Field Report: Inovonics Model 713

November 1, 2006

Several weeks ago we purchased an RDS encoder from a most reputable manufacturer, believing this was certainly the ultimate (and pricey) standard for RDS. After battling with this unit for two weeks on my laptop just trying to program it I finally gave up and sent it back to the manufacturer. I began looking for other options.

Performance at a glance
RS-232, USB and Ethernet control
Dynamic messaging in block or safe scrolling modes
Transmits all service flags, including TA override
Screen-entry Windows software available
Supports European and U.S. standards

I purchased the Inovonics Model 713, which costs less than half the price of the previously tested RDS encoder. My previous difficulty was now eliminated. The 713 was a breeze to set up on my laptop. In about two minutes it was ready to go on the air. I plugged the unit in and it works great.

The first tested RDS device and Inovonics RDS encoders are both great products, but being a time-constrained engineer the Inovonics 713 easily fulfilled the needs of Yellowstone Public Radio's vast network for ease of programming, installation and results.

Physical setup

The 713 has a subcarrier injection pot on the front panel. This makes it easy to set the injection level with a greenie screwdriver. The injection level on the other RDS unit I tried must be set through software via the serial or Ethernet connection. This is just not handy for my purposes, as I must be extremely efficient in my technical duties, time-wise.

Front-panel LEDs provide immediate feedback as to its operational status, which is truly an engineer's dream because casual, immediate look-see feedback from any broadcast device speaks volumes. That's why there are meters on the front of a transmitter.

Like other RDS encoders, the 713 fully complies with the RDS standard. Static data (station, call sign, slogan) is programmed via USB, serial or Ethernet connection. At this moment Yellowstone Public Radio is not transmitting RDS dynamic messaging with composer/artist and song title, but will be in the next few months via TCP/IP.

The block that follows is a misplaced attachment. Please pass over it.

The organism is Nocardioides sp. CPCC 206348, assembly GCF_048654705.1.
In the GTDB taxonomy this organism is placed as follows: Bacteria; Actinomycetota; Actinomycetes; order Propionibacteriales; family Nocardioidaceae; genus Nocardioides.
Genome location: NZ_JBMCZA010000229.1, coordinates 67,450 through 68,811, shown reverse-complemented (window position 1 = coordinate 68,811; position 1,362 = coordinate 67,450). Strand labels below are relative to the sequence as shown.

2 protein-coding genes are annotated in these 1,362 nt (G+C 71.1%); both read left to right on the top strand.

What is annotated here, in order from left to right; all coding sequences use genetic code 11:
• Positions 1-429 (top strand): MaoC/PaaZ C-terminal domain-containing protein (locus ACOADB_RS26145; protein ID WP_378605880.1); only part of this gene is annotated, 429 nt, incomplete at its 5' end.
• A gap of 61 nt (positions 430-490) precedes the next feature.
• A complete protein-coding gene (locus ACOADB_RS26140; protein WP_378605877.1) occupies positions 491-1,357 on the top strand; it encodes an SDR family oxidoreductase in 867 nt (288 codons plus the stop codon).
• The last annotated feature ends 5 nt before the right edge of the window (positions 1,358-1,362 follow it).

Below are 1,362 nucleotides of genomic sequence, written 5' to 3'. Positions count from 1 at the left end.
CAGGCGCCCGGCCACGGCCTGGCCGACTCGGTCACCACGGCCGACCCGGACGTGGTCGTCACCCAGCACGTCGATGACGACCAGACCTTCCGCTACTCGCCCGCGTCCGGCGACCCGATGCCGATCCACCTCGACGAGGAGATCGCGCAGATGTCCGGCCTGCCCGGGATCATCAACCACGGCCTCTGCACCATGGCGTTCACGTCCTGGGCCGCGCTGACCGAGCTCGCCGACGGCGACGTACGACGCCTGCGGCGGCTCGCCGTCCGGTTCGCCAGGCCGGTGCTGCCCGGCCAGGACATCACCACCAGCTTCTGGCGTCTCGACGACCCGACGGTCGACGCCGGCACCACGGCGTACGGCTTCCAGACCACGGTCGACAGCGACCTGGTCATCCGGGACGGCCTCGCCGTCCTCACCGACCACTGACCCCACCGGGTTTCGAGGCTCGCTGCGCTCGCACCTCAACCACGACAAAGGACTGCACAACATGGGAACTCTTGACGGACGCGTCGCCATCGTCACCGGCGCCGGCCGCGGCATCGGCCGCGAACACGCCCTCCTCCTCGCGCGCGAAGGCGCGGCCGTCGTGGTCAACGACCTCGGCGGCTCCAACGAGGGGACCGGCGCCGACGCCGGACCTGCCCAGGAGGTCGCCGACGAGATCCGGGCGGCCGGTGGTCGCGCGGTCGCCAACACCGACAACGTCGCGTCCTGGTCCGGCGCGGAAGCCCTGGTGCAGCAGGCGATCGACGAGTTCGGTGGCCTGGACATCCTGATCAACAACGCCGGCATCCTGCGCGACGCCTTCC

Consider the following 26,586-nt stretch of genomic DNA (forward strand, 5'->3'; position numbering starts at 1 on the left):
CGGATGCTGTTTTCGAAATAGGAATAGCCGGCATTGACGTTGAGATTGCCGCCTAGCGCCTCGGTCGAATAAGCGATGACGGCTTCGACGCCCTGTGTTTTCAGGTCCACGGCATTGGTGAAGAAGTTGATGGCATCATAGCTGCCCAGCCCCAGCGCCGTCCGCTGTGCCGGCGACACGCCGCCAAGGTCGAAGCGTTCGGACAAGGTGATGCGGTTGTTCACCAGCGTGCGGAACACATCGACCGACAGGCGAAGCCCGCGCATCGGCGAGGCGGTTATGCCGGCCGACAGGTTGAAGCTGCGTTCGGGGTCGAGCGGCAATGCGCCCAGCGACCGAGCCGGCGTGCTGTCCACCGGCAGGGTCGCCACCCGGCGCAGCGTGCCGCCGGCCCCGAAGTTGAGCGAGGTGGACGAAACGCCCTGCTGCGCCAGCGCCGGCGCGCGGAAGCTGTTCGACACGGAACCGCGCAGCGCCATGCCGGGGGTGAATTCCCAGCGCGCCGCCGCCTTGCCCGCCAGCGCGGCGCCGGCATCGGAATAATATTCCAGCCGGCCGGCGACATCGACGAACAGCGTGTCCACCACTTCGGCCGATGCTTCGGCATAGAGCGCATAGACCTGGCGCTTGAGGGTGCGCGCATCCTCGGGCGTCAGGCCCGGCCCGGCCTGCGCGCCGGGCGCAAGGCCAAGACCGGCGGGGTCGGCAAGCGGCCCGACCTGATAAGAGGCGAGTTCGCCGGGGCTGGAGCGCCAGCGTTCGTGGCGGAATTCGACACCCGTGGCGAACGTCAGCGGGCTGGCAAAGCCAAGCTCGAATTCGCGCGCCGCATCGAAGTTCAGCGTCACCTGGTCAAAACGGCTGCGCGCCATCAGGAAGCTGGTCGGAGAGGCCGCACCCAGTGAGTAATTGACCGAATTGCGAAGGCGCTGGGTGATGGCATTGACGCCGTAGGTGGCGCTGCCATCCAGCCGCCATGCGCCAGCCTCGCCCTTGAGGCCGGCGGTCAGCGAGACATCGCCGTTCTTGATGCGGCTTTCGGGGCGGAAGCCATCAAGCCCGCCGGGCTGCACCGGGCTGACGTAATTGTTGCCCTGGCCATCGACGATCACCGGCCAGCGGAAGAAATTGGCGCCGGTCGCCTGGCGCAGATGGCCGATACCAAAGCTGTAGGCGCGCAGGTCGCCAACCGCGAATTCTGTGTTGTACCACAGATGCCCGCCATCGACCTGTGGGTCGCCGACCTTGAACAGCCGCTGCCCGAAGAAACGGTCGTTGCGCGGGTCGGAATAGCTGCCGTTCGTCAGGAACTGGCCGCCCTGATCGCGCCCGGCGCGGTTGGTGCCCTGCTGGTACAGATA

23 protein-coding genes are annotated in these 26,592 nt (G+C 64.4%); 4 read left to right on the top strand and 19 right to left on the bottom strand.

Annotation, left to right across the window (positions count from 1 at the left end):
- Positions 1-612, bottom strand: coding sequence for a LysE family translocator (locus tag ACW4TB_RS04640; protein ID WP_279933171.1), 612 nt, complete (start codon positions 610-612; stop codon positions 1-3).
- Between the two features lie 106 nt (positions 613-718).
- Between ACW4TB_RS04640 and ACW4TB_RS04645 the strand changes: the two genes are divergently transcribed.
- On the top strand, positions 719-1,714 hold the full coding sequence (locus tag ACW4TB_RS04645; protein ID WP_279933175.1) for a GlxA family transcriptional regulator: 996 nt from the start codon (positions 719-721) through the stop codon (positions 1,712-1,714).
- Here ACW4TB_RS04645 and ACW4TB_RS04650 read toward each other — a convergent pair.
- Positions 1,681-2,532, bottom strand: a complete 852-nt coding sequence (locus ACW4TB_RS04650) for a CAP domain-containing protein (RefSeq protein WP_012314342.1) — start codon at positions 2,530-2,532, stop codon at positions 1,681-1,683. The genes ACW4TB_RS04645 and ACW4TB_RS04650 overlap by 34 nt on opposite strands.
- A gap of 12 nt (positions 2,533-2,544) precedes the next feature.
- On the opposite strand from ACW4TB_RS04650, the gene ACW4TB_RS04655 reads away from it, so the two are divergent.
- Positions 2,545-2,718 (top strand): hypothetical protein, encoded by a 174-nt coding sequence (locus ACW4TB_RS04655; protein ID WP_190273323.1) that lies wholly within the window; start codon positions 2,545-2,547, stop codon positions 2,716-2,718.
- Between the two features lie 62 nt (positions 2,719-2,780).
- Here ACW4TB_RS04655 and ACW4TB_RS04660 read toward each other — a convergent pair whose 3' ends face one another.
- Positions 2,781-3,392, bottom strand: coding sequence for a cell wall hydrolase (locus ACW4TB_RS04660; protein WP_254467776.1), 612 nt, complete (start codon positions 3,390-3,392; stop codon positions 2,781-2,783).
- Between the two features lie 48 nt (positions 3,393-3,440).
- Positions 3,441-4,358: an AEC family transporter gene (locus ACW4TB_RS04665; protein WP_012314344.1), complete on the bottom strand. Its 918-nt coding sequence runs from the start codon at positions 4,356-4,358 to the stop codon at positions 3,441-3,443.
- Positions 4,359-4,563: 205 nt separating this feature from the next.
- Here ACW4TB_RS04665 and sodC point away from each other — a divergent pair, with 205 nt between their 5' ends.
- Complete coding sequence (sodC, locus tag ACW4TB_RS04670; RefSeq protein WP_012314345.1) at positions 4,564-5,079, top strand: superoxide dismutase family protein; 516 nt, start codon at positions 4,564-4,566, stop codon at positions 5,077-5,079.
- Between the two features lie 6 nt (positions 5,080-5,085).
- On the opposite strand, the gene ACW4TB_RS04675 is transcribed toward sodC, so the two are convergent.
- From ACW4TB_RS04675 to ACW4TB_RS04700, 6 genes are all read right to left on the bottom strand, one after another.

Inovonics also manufacturers the Model 712 RDS encoder, which has all the same features except for the USB and Ethernet connectivity.

We use our unit in the composite loop-through mode from our analog exciter to feed the transmission chain, but it can also be connected via a side chain. We chose to loop through because we already run other subcarriers at 67kHz and 92kHz, so our STL transmitter was already at maximum capacity on the subcarrier inputs.

The rear panel of the 713.

The first unit I tried required it to be assigned an IP address before I could begin programming it. This is not so with the 713. The direct USB connection lets me connect right away.

As an accessory, I also wanted an off-air confidence monitor for the RDS encoder, and the Inovonics 510 decoder/reader fit the bill. It connects to the composite output of our modulation monitor. It also features a bright blue LED display to show the RDS parameters.


Finally, the 713 is supplied with a hard copy technical manual that for me, a time-constrained engineer, is most handy. Many products now supply the documentation on a CD, which is fine if I had the time to load and open the files. I'm sure there'll be a time when you can strap your computer onto your belt, but then how about all the required interface cables, CDRs and software? Shirt pocket? I take care of far too many transmitter/translator sites, and at this point hard-copy manuals fit my needs best to be most efficient in my technical endeavors. The manual is available as a PDF on the Inovonics website.

I wish you the best of luck with all your RDS/RBDS endeavors. It's an interesting technology that you must grasp or get left behind with your tail wagging in the wind.

Rocks is technical director of Yellowstone Public Radio at Montana State University, Billings, MT.

Editor's note: Field Reports are an exclusive Radio magazine feature for radio broadcasters. Each report is prepared by well-qualified staff at a radio station, production facility or consulting company.

These reports are performed by the industry, for the industry. Manufacturer support is limited to providing loan equipment and to aiding the author if requested.

It is the responsibility of Radio magazine to publish the results of any device tested, positive or negative. No report should be considered an endorsement or disapproval by Radio magazine.

The Radio Data System (RDS) was developed in Europe, however in the U.S. standard is slightly different, and technically is called Radio Broadcast Data System (RBDS). For the most part, all systems in the United States have reconciled with the European RDS protocols. For the sake of clarity and simplicity, the more generic term of RDS is used here.

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